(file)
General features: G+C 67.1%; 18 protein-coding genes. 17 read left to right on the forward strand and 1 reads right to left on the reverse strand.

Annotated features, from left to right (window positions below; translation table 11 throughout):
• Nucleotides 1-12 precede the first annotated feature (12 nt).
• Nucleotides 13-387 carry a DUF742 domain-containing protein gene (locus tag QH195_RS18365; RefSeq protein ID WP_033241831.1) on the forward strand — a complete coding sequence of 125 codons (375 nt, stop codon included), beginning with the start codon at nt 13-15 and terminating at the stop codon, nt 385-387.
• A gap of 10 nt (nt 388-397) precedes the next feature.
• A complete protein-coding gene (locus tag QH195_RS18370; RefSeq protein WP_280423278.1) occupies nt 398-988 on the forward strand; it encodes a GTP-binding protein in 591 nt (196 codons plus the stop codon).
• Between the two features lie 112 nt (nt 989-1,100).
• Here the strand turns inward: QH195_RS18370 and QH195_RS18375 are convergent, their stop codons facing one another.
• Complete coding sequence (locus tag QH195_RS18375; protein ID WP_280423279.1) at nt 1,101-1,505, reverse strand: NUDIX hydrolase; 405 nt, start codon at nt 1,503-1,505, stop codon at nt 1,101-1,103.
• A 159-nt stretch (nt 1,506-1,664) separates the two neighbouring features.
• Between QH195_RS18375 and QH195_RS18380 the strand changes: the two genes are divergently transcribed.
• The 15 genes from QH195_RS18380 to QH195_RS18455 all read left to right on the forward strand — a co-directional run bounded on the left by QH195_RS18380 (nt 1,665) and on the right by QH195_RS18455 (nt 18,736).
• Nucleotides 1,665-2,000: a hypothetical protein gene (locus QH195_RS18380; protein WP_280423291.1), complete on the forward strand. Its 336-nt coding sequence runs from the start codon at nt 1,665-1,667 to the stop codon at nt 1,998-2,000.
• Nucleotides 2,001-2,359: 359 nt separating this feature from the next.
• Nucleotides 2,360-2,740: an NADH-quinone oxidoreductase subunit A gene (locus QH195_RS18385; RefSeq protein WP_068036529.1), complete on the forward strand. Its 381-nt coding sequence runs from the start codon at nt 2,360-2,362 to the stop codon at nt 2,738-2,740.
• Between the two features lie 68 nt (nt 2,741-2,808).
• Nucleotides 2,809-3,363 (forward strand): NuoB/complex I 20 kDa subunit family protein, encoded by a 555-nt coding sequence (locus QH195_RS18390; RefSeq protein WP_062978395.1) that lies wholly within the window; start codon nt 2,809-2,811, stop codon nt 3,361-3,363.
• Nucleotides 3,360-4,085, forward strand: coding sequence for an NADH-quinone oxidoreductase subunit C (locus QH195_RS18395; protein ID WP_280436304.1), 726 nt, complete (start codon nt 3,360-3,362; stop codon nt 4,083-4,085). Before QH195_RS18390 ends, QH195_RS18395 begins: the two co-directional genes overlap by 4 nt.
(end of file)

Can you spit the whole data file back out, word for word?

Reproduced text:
General features: G+C 67.1%; 18 protein-coding genes. 17 read left to right on the forward strand and 1 reads right to left on the reverse strand.

Annotated features, from left to right (window positions below; translation table 11 throughout):
• Nucleotides 1-12 precede the first annotated feature (12 nt).
• Nucleotides 13-387 carry a DUF742 domain-containing protein gene (locus tag QH195_RS18365; RefSeq protein ID WP_033241831.1) on the forward strand — a complete coding sequence of 125 codons (375 nt, stop codon included), beginning with the start codon at nt 13-15 and terminating at the stop codon, nt 385-387.
• A gap of 10 nt (nt 388-397) precedes the next feature.
• A complete protein-coding gene (locus tag QH195_RS18370; RefSeq protein WP_280423278.1) occupies nt 398-988 on the forward strand; it encodes a GTP-binding protein in 591 nt (196 codons plus the stop codon).
• Between the two features lie 112 nt (nt 989-1,100).
• Here the strand turns inward: QH195_RS18370 and QH195_RS18375 are convergent, their stop codons facing one another.
• Complete coding sequence (locus tag QH195_RS18375; protein ID WP_280423279.1) at nt 1,101-1,505, reverse strand: NUDIX hydrolase; 405 nt, start codon at nt 1,503-1,505, stop codon at nt 1,101-1,103.
• A 159-nt stretch (nt 1,506-1,664) separates the two neighbouring features.
• Between QH195_RS18375 and QH195_RS18380 the strand changes: the two genes are divergently transcribed.
• The 15 genes from QH195_RS18380 to QH195_RS18455 all read left to right on the forward strand — a co-directional run bounded on the left by QH195_RS18380 (nt 1,665) and on the right by QH195_RS18455 (nt 18,736).
• Nucleotides 1,665-2,000: a hypothetical protein gene (locus QH195_RS18380; protein WP_280423291.1), complete on the forward strand. Its 336-nt coding sequence runs from the start codon at nt 1,665-1,667 to the stop codon at nt 1,998-2,000.
• Nucleotides 2,001-2,359: 359 nt separating this feature from the next.
• Nucleotides 2,360-2,740: an NADH-quinone oxidoreductase subunit A gene (locus QH195_RS18385; RefSeq protein WP_068036529.1), complete on the forward strand. Its 381-nt coding sequence runs from the start codon at nt 2,360-2,362 to the stop codon at nt 2,738-2,740.
• Between the two features lie 68 nt (nt 2,741-2,808).
• Nucleotides 2,809-3,363 (forward strand): NuoB/complex I 20 kDa subunit family protein, encoded by a 555-nt coding sequence (locus QH195_RS18390; RefSeq protein WP_062978395.1) that lies wholly within the window; start codon nt 2,809-2,811, stop codon nt 3,361-3,363.
• Nucleotides 3,360-4,085, forward strand: coding sequence for an NADH-quinone oxidoreductase subunit C (locus QH195_RS18395; protein ID WP_280436304.1), 726 nt, complete (start codon nt 3,360-3,362; stop codon nt 4,083-4,085). Before QH195_RS18390 ends, QH195_RS18395 begins: the two co-directional genes overlap by 4 nt.